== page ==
The CAC released the draft new regulation for public consultation on 30 May 2019, the eve of the International Children’s Day in China. With the formal version released less than three months later, the CAC is expediting the new regulation through its legislative process. The new regulation has made mandatory some of the data protection measures in the Security Standards and also created a range of measures designated to enhance protection of child privacy.


1. Identification of children and consent of their guardians

The new regulation defines children as minors under the age of 14, which is consistent with the Security Standards. The new regulation does not define "personal information" or "network operators", which presumably will have the same meanings as in the CSL.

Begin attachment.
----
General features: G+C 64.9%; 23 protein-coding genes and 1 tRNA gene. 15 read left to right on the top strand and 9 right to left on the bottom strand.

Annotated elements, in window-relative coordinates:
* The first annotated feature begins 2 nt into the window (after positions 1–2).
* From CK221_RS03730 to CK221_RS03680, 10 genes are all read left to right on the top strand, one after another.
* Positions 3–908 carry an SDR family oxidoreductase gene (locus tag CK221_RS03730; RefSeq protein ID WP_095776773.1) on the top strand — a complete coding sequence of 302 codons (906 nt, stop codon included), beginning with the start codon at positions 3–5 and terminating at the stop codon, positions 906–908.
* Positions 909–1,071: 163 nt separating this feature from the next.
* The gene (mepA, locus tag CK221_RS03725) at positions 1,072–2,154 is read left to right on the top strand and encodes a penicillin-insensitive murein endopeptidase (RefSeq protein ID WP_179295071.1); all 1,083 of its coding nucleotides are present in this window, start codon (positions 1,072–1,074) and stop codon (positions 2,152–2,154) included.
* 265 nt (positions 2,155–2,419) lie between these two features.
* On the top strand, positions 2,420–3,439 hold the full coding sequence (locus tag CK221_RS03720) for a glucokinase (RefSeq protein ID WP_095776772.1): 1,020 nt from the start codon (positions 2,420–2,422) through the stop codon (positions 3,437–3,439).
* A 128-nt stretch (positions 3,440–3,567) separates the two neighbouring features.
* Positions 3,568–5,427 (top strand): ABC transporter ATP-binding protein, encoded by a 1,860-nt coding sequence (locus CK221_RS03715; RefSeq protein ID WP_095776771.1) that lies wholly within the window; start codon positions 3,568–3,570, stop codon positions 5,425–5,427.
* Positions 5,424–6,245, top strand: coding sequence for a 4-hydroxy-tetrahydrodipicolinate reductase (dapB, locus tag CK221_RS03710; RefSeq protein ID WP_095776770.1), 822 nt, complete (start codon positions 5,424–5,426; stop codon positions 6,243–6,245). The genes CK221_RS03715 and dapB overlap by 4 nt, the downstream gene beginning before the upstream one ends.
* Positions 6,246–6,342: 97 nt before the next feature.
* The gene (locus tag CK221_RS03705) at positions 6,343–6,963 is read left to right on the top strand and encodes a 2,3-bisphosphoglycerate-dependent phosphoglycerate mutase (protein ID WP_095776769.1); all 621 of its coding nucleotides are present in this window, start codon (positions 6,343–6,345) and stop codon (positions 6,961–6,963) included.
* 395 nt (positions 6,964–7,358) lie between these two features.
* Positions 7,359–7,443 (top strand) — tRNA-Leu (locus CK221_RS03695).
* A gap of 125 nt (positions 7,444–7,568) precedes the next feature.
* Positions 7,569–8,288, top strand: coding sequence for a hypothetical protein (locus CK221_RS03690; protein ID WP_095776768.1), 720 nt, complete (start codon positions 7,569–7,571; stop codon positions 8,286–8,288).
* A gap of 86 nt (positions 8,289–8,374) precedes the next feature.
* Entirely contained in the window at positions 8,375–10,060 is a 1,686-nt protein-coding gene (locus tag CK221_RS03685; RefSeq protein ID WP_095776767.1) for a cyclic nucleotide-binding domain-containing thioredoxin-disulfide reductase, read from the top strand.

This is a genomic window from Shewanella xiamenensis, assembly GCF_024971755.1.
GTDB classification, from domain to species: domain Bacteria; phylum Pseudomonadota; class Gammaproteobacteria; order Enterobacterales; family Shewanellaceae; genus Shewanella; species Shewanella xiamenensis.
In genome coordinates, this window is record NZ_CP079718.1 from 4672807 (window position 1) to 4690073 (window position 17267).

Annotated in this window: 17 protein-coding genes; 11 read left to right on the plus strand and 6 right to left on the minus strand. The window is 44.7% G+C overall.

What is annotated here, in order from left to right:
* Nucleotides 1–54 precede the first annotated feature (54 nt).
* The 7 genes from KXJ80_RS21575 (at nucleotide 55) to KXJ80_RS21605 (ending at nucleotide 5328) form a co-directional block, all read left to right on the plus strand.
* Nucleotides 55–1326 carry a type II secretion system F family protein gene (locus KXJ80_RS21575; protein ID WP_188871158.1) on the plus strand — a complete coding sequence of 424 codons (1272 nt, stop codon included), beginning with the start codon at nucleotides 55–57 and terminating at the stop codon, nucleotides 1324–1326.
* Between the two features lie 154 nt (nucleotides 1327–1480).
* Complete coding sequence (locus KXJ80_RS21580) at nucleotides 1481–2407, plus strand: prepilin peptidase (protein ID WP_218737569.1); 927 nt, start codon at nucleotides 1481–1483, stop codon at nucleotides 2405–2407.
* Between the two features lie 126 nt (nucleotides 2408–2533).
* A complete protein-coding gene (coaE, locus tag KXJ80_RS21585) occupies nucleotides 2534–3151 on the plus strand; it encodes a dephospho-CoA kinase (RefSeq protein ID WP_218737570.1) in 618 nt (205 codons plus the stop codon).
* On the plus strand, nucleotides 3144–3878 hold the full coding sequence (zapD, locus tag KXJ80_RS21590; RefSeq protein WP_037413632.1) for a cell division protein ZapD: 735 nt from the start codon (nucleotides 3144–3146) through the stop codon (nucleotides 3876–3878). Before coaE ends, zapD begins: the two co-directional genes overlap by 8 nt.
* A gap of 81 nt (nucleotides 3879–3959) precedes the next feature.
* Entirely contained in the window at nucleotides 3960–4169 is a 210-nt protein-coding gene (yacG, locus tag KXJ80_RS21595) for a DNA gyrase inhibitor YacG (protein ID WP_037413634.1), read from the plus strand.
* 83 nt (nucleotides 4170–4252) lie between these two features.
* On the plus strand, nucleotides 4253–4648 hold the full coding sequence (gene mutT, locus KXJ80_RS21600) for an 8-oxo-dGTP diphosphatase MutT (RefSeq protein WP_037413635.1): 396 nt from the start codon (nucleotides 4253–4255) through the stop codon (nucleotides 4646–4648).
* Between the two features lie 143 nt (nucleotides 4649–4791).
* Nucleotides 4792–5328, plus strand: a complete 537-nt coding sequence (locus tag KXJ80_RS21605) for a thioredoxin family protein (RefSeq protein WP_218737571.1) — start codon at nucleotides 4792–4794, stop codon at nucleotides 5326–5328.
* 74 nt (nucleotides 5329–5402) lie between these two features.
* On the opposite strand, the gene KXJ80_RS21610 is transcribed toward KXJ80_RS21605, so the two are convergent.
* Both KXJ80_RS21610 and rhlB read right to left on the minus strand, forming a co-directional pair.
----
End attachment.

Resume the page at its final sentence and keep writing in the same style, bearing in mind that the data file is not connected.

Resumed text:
In relation to personal information of children, network operators must obtain consent from a child’s guardian in the following circumstances:

  1. collecting, using, transmitting and disclosing personal information, after having notified details to the guardians;

  2. changing any details of the proposed data processing activities previously notified; and

  3. using the personal information beyond the agreed purpose or scope.

2. Notification and data protection rules and policy

Network operators must have designated data protection rules and a user agreement for children, and must notify guardians of the following information when obtaining their consent:

  1. the purpose, means and scope for collecting, storing, using, transmitting and disclosing the personal information;